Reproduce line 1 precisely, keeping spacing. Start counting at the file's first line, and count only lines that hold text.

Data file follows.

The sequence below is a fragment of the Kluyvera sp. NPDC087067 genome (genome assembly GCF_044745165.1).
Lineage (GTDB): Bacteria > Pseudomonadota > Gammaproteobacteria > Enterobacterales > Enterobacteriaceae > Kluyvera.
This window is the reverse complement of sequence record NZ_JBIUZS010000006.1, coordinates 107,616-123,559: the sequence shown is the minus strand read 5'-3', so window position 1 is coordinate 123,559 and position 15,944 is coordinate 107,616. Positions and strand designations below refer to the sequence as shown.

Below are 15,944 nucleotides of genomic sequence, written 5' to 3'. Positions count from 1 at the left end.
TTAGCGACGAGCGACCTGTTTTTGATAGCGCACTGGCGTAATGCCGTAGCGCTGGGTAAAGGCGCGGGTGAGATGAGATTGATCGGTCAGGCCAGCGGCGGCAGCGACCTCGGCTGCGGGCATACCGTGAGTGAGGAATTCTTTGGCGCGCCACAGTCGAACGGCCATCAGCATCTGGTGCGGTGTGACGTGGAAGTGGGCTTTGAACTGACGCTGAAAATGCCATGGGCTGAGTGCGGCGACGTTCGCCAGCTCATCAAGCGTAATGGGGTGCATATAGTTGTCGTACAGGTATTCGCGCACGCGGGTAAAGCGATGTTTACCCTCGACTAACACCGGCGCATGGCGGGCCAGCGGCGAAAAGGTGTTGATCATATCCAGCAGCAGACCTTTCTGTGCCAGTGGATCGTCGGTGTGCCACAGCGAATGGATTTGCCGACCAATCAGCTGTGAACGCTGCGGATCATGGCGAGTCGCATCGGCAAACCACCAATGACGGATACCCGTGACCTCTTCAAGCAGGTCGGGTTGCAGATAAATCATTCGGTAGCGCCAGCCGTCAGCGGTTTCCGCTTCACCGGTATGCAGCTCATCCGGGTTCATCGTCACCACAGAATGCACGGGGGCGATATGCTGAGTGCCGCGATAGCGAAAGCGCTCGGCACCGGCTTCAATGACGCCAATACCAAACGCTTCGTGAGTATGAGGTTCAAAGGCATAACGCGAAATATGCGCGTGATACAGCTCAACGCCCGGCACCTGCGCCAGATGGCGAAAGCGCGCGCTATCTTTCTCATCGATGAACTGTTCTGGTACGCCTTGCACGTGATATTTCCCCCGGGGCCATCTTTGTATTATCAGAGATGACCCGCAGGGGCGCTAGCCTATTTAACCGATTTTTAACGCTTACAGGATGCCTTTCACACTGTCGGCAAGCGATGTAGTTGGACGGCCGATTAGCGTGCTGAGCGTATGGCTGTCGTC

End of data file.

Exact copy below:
The sequence below is a fragment of the Kluyvera sp. NPDC087067 genome (genome assembly GCF_044745165.1).